There's no doubt as to Apple's market dominance when it comes to consumer technology, but yesterday's announcement that it will be partnering with Accenture to create iOS business solutions is another major step in advancing its enterprise technology ambitions.
The two companies will be collaborating on the development of tools and services designed around business use cases for the iPhone and iPad. The announcement promises development of integration services to connect iOS to back-end systems like SAP and Cisco, cutting edge IOT applications and migration services to help businesses transfer applications from legacy systems to iOS apps.
This is a big deal for channel partners, particularly for system integrators and independent software vendors. Apple's iOS has steadily been gaining popularity with enterprise users since its mobile devices became the vehicle of choice for 'shadow IT' applications. New research today from enterprise file sharing software provider Egnyte shows that while Windows still owns 75 percent of business desktop activities, iOS owns a full 82 percent of mobile activities.
While Microsoft still dominates desktop environments, Apple's recent flurry of partnerships, combined with the increase in business conducted on mobile devices, should make it sweat. It was not quite a year ago that Deloitte hopped on the iOS bandwagon to create a new initiative specifically designed to develop business solutions for iOS applications. Deloitte called out the "power, ease-of-use and security" of the iOS platform and promised to develop a multitude of use cases spanning across several industries and functions. The timing of the move presents an almost unprecedented opportunity for Apple, coming at a time when 'digital transformation' is the buzzword on everyone's lips, and businesses are investing heavily in modernizing their IT infrastructure.
“Deloitte began doubling-down on digital transformation around 2010 with the acquisition of a mobile digital agency,” Mike Brinker, Global Digital Leader of Deloitte Digital, told ComputerWorld when the partnership was announced. “Since that time Deloitte Digital has grown to over 10,000 practitioners and we now have over 1 billion iPhones sold. The last five years have been dominated by helping our clients better engage with their customers, while leading organizations have been using mobile iOS devices in the enterprise in limited ways. We believe we are at an inflection point in history, like we were with the Internet in 2002, where the focus is rapidly shifting to transform the enterprise and empowering employees to now work the way they live.”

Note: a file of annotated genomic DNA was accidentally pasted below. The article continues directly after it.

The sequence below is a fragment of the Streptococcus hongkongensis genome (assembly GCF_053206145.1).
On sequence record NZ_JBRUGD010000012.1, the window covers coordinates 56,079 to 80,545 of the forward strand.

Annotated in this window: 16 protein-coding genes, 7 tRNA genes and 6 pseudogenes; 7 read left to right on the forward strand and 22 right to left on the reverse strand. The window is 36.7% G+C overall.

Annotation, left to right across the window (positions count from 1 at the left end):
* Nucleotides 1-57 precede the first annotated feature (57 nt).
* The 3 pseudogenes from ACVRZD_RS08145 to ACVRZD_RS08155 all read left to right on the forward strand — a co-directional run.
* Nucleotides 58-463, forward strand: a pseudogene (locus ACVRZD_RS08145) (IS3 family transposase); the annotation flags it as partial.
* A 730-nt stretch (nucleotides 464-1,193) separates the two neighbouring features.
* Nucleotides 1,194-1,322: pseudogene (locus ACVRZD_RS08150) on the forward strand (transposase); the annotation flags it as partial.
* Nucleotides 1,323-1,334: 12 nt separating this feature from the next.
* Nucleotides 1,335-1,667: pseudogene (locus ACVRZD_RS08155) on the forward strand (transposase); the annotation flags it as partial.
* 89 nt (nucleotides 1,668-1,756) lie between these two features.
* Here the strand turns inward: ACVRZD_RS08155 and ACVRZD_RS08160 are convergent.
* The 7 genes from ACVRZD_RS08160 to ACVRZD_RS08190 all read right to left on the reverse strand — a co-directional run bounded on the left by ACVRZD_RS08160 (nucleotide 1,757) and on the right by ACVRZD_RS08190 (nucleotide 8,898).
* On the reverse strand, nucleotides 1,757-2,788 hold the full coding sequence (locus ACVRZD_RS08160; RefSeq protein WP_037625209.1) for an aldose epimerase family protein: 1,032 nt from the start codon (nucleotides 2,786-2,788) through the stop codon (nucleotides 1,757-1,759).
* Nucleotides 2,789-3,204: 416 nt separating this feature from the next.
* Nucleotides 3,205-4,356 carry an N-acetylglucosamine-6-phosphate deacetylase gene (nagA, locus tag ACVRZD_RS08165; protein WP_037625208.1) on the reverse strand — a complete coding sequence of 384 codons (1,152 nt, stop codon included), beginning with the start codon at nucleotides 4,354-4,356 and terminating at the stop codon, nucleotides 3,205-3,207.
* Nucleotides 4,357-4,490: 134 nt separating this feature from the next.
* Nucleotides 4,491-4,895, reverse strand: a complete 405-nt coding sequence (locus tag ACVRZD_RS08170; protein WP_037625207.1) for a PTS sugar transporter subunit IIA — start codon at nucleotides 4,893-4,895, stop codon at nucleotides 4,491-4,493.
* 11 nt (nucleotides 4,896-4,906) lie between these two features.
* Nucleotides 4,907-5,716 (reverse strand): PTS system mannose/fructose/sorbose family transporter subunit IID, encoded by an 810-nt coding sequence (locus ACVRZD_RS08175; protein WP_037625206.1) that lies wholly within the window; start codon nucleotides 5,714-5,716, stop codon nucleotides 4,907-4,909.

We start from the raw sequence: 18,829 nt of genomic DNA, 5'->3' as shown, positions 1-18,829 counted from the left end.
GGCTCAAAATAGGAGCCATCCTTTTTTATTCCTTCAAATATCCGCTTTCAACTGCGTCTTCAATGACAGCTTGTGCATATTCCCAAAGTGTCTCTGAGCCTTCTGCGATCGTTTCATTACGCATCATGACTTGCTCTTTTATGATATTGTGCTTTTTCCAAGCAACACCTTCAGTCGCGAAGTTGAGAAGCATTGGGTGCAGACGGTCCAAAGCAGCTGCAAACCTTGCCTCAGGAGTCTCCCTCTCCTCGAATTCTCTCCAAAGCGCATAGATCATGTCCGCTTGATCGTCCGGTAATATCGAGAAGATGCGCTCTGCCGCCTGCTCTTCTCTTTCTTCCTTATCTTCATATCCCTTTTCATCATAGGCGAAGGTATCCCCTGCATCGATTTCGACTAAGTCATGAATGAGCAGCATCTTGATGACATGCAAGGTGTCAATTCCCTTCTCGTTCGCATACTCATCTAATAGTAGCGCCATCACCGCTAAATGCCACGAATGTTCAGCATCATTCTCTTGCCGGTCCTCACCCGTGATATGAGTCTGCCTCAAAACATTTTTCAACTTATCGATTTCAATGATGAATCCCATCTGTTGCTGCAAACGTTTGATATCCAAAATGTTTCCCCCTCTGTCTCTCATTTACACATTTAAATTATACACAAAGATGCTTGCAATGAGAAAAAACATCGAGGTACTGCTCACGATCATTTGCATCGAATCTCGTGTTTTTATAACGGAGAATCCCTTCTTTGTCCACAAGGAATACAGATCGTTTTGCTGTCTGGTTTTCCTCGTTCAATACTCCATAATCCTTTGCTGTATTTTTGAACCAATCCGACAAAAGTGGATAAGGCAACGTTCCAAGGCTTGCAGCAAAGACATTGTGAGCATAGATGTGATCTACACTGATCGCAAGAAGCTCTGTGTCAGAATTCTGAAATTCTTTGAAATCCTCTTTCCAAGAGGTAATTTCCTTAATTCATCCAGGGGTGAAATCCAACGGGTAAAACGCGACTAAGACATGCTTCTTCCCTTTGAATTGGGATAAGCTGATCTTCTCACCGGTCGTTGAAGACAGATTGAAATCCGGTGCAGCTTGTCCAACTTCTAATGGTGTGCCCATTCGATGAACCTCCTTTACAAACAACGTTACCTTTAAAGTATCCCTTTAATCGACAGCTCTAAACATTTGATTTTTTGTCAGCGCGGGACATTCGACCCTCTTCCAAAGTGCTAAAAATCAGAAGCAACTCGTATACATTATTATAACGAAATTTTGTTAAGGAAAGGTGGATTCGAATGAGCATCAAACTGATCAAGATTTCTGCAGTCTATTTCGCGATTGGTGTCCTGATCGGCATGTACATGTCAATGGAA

Apple is leaving no stone unturned in its quest for an enterprise foothold. The company has partnered with IBM for years to develop an applications for a wide range of use cases, from processing insurance claims to managing financial portfolios to providing a comprehensive CRM application for airlines. Many of those applications are integrated with IBM's Watson cognitive capabilities that enable them to use past data to improve future performance--in essence, 'self-learning' to more accurately leverage the data they use.
Its ambitions extend into IT infrastructure. This past June, Apple and Cisco announced a partnership to develop a series of offerings, including the hyped Cisco Security Platform, set to be released this fall. The platform helps enterprises extend the same level of mobile security offered by iOS into all enterprise mobile devices.
While Mac's enterprise market share hovers below 10 percent, the company still markets itself primarily as consumer technology. Microsoft Windows holds a hallowed spot in enterprise operating systems, but when Apple turns its considerable talents toward business technology, Microsoft's dominance may be severely challenged.
Still, the split between desktop and mobile operating systems of choice is good news for partners, who should be busy designing designing stacks with built in interoperability. Apple to date has not developed an enterprise cloud; its iCloud platform is geared heavily toward consumer use. But the company has formed key relationships with the critical players within the enterprise market, with no sign of slowing down.
Who knows? Maybe one day soon we'll see a new partnership between Microsoft and Apple. Stranger things have happened.